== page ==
It’s been almost two months since my last posting. “COVID time” passes both quickly and slowly, as each day brings new challenges and situations, requiring creativity and flexibility. Living in the “now” is certainly a useful skill set and one that I am honing!
We have now brought back all staff we had furloughed in April. I began seeing new patients again last week following a six weeks hiatus, so we have all rheumatology services being offered again… DXA, X-ray, musculoskeletal US, infusion, lab. For all of April and May, my practice was virtually exclusively telemedicine, but in the last few weeks, I have started having more patients return to the office. Some of these are by patient choice, and some are being asked to come in because I have not performed a joint count in several months. The MAs have new duties since COVID: extensive cleaning of exam rooms, spending time educating patients regarding logistics of virtual appointments, and now combing through the charts to determine the date of the last recorded CDAI. If that had been more than four months ago, those patients are being asked to make an in-person appointment. I would estimate now that telemedicine makes up 60-75% of my practice, rather than 95%. Our PM&R doctor’s schedule is closer to pre-COVID than before. Due to the nature of his heavily procedure-oriented practice, telemedicine was not as good a surrogate for him. But his volume has started to pick up again, as patients have tolerated as much suffering as they can and as fear in the community has lessened. Due to reduced volume, we had closed Fridays in April and May, but we have now re-opened Fridays starting in June.
Our community COVID numbers continue to rise, albeit slowly. Our local hospital has not been overwhelmed so far and has taken the opportunity afforded by flattening the curve, to convert two floors to negative pressure rooms. In NC, we witnessed a “mad dash” to the beach over Memorial Day weekend, so physicians in our community remain wary that a surge of COVID cases may be coming over the next few days. My patients, for the most part, remain cautious as well, although the pain of isolation is starting to wear on many. In the community at large, unfortunately, the partisanship of mask-wearing has taken a toll on that simple protective measure, so that many in the community are not covered. We require masks on all patients before they can enter the building, however. And we have a new position for an MA each day: door keeper, who checks temperatures, queries symptoms, and passes out masks as needed.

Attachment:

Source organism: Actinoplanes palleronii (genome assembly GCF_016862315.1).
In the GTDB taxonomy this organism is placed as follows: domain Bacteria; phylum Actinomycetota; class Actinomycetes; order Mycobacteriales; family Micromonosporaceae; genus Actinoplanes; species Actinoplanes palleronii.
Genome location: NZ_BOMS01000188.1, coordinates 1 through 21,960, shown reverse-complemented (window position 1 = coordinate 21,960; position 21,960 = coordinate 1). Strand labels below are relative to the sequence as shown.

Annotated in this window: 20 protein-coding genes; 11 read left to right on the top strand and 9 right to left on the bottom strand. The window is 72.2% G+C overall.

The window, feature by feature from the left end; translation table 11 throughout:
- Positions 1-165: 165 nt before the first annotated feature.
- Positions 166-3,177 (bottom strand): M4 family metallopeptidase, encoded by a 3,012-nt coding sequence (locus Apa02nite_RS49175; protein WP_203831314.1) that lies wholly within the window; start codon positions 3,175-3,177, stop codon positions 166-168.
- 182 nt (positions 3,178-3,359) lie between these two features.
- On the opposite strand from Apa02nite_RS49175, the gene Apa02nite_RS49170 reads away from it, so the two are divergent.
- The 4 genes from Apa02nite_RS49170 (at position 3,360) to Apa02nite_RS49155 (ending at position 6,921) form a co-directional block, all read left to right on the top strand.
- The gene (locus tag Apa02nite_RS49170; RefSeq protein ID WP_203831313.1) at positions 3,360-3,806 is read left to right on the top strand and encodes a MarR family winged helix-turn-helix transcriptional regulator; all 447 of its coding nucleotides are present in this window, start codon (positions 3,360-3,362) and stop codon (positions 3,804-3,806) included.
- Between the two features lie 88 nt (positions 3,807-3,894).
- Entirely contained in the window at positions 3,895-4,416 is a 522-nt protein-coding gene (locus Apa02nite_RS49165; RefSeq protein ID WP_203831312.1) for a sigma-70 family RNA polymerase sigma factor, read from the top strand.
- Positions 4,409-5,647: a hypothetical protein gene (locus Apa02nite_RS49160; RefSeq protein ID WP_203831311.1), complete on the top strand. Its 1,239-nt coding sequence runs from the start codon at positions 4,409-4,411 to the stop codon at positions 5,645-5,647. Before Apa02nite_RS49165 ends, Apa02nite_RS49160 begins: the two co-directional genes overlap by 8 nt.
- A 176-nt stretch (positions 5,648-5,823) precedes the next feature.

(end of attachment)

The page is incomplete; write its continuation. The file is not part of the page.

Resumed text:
As for PPE, our supply has improved, although we are still reusing masks daily. We have implemented a protocol to sterilize our N95 and KN95 masks daily with UVC germicidal light. All staff wears either one of these masks throughout the day, with the exception of the billing department who do not have routine face-to-face contact with patients. Masks are inspected daily for wear and fit, and are discarded as soon as any deficiency is suspected. On average, I would estimate that we are “zapping” them five times before discarding.
Infusion services continue fairly unabated. We continue to use unused exam rooms to administer medicines and to keep 6 ft distance between chairs in the main suite. We have expanded some infusion hours to accommodate fewer patients at a time in the suite. We have also offered some “parking lot services” in the form of administering Prolia to long-established patients in their cars and drawing lab on some patients from their car as well. These are not routine practices but have been offered for patients who are markedly anxious about exposure. The vast majority of patients are comfortable with entering the building, especially when they see the precautions we are routinely taking. My waiting room has taken an interior-design downturn with widely-separated chairs, but those very few patients briefly waiting there don’t seem to mind!
We have found a new routine that seems to be working for now. But I have discovered that I don’t like telemedicine much. I miss the physical contact with patients, and I have come to appreciate the importance of that part of the visit. It is not just obtaining a CDAI, which is certainly important to me. But it is also the opportunity to put a hand on an arm or auscultate a worried heart that conveys my care. One of the aspects of rheumatology that I love is the long-term relationships that are created between my patients and me. I have discovered how much my concern for them is expressed via touch, as well as voice. Telemedicine has allowed for an important connection, and I am grateful for its filling the gap, but I, for one, don’t look for it to become a large part of my future practice.
To close, I also want to express my deep gratitude for United Rheumatology, my trusted resource. What a fellowship! I continue to rely on UR for guidance and support. In the last five years, my membership has never been more important. 2020 has proven to be a taxing year, but you have helped me meet the challenge!
Suneya G. Hogarty, DO, FACOI
Member – Medical Policy Committee
Integrative Arthritis and Pain Consultants
Goldsboro, North Carolina
Stay safe, stay healthy, stay United.